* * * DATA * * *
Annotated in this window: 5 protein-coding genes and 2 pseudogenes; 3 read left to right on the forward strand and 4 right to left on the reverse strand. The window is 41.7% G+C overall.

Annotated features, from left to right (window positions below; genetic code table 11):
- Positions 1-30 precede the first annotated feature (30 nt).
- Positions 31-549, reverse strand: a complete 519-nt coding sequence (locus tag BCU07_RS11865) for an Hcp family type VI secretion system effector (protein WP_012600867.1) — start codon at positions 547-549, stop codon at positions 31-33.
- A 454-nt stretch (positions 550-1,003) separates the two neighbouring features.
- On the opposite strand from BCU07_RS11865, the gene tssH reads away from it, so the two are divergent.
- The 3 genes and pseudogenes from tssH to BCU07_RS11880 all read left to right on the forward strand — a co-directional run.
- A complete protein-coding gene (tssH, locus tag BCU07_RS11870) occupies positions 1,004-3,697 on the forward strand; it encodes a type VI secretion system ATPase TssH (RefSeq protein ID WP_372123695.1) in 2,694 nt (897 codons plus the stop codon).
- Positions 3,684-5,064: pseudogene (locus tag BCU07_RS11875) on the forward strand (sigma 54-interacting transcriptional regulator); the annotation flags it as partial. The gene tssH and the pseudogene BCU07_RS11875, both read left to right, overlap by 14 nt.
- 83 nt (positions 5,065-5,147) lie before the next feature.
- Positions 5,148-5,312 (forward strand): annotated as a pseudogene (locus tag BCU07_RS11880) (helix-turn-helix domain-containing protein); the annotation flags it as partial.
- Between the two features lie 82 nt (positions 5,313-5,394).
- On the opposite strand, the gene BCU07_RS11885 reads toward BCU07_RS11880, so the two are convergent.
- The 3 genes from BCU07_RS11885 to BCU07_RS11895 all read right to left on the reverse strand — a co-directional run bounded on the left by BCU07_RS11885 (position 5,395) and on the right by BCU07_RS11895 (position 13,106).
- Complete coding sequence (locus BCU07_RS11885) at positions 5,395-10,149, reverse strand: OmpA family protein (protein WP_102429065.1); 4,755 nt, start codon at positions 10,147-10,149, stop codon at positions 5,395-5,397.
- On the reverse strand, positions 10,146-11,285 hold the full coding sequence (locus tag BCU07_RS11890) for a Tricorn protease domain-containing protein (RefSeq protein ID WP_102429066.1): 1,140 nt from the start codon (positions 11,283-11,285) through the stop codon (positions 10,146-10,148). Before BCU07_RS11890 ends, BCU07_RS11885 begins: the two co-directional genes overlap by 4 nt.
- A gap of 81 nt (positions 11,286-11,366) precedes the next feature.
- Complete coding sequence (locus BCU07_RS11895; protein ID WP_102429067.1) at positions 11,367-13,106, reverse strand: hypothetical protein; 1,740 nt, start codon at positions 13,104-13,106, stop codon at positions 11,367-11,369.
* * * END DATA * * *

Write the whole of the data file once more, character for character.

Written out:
Annotated in this window: 5 protein-coding genes and 2 pseudogenes; 3 read left to right on the forward strand and 4 right to left on the reverse strand. The window is 41.7% G+C overall.

Annotated features, from left to right (window positions below; genetic code table 11):
- Positions 1-30 precede the first annotated feature (30 nt).
- Positions 31-549, reverse strand: a complete 519-nt coding sequence (locus tag BCU07_RS11865) for an Hcp family type VI secretion system effector (protein WP_012600867.1) — start codon at positions 547-549, stop codon at positions 31-33.
- A 454-nt stretch (positions 550-1,003) separates the two neighbouring features.
- On the opposite strand from BCU07_RS11865, the gene tssH reads away from it, so the two are divergent.
- The 3 genes and pseudogenes from tssH to BCU07_RS11880 all read left to right on the forward strand — a co-directional run.
- A complete protein-coding gene (tssH, locus tag BCU07_RS11870) occupies positions 1,004-3,697 on the forward strand; it encodes a type VI secretion system ATPase TssH (RefSeq protein ID WP_372123695.1) in 2,694 nt (897 codons plus the stop codon).
- Positions 3,684-5,064: pseudogene (locus tag BCU07_RS11875) on the forward strand (sigma 54-interacting transcriptional regulator); the annotation flags it as partial. The gene tssH and the pseudogene BCU07_RS11875, both read left to right, overlap by 14 nt.
- 83 nt (positions 5,065-5,147) lie before the next feature.
- Positions 5,148-5,312 (forward strand): annotated as a pseudogene (locus tag BCU07_RS11880) (helix-turn-helix domain-containing protein); the annotation flags it as partial.
- Between the two features lie 82 nt (positions 5,313-5,394).
- On the opposite strand, the gene BCU07_RS11885 reads toward BCU07_RS11880, so the two are convergent.
- The 3 genes from BCU07_RS11885 to BCU07_RS11895 all read right to left on the reverse strand — a co-directional run bounded on the left by BCU07_RS11885 (position 5,395) and on the right by BCU07_RS11895 (position 13,106).
- Complete coding sequence (locus BCU07_RS11885) at positions 5,395-10,149, reverse strand: OmpA family protein (protein WP_102429065.1); 4,755 nt, start codon at positions 10,147-10,149, stop codon at positions 5,395-5,397.
- On the reverse strand, positions 10,146-11,285 hold the full coding sequence (locus tag BCU07_RS11890) for a Tricorn protease domain-containing protein (RefSeq protein ID WP_102429066.1): 1,140 nt from the start codon (positions 11,283-11,285) through the stop codon (positions 10,146-10,148). Before BCU07_RS11890 ends, BCU07_RS11885 begins: the two co-directional genes overlap by 4 nt.
- A gap of 81 nt (positions 11,286-11,366) precedes the next feature.
- Complete coding sequence (locus BCU07_RS11895; protein ID WP_102429067.1) at positions 11,367-13,106, reverse strand: hypothetical protein; 1,740 nt, start codon at positions 13,104-13,106, stop codon at positions 11,367-11,369.